There’s a definite sense here in London that Autumn is just around the corner. Today we take a look at how our Georgian ancestors might have prepared for an imminent cold snap, with this method for ‘Mamma’s’ lip salve…
Receipt for a Lip Salve – Mammas Way
Take a pint & half of claret, a qr of a pd of currants, 1 pd of butter without salt, 4 or 5 ounces of Virgins Wax & 2 ounces of ye root Alkanet, otherwise call’d Alcony. This last with ye wine & currants must be boyl’d a pritty while. Afterwards, ye butter & wax being put in, must be boyl’d a little, then strain all into a bason. If, when cold, you find it too soft, add more wax. If too hard, add more butter. When it tis cold, ye top must be taken of & melted by it self & strain’d into little cups for use. If you have a mind to sweeten it, strain it with orange flower water or what else you think fit.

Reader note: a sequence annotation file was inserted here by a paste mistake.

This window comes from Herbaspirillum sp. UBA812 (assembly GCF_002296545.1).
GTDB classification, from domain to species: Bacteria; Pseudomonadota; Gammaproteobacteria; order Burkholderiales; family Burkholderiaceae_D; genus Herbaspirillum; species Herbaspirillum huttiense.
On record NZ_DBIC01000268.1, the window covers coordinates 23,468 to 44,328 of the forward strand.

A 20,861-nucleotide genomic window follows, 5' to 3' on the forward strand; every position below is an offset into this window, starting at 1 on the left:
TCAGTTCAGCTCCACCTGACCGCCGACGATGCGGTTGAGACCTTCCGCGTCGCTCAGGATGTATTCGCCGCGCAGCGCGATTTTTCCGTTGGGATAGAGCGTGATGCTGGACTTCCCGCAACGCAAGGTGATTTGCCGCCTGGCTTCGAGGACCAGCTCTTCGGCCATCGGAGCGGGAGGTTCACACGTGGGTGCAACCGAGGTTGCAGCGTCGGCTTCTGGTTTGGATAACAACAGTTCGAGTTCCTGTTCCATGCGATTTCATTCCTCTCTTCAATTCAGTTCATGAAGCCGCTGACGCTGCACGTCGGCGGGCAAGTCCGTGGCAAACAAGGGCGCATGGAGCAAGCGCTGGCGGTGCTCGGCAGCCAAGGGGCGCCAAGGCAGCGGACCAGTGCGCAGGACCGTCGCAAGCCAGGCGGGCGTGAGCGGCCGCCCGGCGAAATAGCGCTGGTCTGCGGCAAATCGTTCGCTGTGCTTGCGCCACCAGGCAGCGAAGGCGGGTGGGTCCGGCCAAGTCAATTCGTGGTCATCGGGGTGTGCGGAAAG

Fresh (virgin) beeswax, known for its healing properties, would have helped to soften and soothe the lips. In this recipe it is combined with unsalted butter, another lubricant.
Alkanet would have lent the salve a vivid red colour. Derived from the root of Alkanna tinctoria, a Southern European plant with blue flowers, it was also thought to have soothing and anti-inflammatory properties.
Currants and orange flower water were added for flavour, while the alcohol in the claret would have acted as a preservative.
All in all it doesn’t look too bad – no unsavoury additions such as hog’s lard, such as we’ve seen in previous cosmetic recipes. We wonder whether it would stand up to the lip salves we buy in the shops today…